The result varies: the blue can be more or less dark, and depends on the temperature to which the piece is exposed. Other colours can come out from this process: yellow and grey. This technique is specific to the industrial world, but is also frequently used in the horology’s. The method changes the aspect of the metal. Although diverse shades of colours are possible: the blue remains used most of the time for the manufacturing of a hand steel watch. The use of the blued steel occurs in the TIEFENMESSER collection.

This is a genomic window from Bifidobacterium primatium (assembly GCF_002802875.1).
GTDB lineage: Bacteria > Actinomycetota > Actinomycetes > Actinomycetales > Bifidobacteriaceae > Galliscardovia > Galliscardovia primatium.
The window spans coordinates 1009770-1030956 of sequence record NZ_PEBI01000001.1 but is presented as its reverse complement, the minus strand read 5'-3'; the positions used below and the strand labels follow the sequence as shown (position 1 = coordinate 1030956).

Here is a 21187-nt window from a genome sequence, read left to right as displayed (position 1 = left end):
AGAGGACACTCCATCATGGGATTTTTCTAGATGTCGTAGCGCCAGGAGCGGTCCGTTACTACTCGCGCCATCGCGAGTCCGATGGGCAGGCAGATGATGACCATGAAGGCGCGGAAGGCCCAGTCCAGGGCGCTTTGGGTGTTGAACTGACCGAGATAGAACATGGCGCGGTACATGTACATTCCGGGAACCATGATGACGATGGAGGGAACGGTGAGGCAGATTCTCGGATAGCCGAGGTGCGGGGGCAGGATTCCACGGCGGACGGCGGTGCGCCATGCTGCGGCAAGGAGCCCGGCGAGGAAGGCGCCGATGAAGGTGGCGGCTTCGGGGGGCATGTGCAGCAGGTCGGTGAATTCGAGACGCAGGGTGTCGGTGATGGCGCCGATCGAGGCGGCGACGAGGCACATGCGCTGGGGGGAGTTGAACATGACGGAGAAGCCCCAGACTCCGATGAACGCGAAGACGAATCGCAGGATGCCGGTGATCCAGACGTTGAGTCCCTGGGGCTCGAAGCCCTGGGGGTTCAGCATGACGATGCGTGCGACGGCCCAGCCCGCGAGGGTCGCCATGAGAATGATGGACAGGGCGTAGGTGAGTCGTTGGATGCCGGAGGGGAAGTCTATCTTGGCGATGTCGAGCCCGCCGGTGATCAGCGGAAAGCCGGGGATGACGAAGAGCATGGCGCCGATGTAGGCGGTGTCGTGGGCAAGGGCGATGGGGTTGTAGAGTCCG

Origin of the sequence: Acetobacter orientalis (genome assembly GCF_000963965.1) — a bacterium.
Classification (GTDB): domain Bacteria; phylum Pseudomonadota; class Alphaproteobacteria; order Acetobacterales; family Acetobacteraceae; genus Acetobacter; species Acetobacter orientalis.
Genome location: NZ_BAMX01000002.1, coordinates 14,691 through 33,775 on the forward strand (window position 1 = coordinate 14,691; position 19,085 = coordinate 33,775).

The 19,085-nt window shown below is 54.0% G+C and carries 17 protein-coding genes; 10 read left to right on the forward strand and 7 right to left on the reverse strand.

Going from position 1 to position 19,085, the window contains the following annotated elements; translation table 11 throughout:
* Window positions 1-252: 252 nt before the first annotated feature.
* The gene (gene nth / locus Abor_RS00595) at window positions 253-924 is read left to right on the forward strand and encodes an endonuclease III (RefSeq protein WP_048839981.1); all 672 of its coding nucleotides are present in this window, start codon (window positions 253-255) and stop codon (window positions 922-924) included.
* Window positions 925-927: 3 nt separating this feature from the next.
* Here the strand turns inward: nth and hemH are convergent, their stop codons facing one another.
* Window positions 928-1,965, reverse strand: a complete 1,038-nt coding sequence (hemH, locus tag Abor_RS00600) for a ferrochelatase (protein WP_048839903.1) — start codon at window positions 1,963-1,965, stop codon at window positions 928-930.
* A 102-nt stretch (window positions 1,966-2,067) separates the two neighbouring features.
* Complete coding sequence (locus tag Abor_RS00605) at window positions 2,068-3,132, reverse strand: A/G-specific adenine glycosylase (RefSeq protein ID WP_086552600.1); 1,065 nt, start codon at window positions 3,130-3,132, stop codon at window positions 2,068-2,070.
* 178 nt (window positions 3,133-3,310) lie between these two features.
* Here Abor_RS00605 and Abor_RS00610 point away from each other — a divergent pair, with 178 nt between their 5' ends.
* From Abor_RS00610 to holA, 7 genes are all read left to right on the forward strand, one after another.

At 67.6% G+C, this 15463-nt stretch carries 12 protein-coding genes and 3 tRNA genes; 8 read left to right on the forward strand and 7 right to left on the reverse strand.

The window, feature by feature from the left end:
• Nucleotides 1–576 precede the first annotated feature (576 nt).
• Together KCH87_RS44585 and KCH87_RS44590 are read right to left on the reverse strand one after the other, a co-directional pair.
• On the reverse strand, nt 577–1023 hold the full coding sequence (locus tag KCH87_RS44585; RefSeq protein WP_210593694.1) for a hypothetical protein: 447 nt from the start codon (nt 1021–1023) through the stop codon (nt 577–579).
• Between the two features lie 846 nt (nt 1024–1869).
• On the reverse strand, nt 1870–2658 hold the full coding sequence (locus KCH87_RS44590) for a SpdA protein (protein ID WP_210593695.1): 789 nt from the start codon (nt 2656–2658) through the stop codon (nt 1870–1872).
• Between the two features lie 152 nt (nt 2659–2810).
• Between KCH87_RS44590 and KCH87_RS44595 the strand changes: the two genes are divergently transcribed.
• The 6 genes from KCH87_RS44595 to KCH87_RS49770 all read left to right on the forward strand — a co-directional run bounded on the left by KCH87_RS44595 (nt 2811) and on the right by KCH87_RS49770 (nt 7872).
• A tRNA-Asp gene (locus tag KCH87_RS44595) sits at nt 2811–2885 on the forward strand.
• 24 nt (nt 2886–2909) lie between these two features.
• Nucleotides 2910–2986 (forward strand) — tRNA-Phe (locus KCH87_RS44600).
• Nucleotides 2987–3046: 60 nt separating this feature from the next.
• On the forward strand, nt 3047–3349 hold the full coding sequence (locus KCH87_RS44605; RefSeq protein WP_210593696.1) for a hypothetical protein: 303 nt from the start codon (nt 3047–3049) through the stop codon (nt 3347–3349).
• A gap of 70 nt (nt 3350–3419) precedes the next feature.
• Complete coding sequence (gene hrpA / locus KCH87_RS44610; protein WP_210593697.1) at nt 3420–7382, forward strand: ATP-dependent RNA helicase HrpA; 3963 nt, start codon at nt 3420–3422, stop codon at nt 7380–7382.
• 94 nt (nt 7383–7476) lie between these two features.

It takes its inspiration from the materials that feature so prominently in submarine equipment: the steel of the instruments measuring pressure and depth, the bronze and brass of a periscope. All of these being the hallmark of what makes these models so unique. The two TIEFENMESSER models have a white dial, a blue steel hand, industrial-style black and blue index markings, aged leather straps and a single aperture for the hour. The power reserve here is displayed in the form of a mechanical gauge with a red background. Both these two submersible models are watertight to 50 metres. The use of the blued steel is referring to submarine materials, and to the depth blue colour. The blued steel is a perfectly natural material, very resistant and of a rare aesthetic.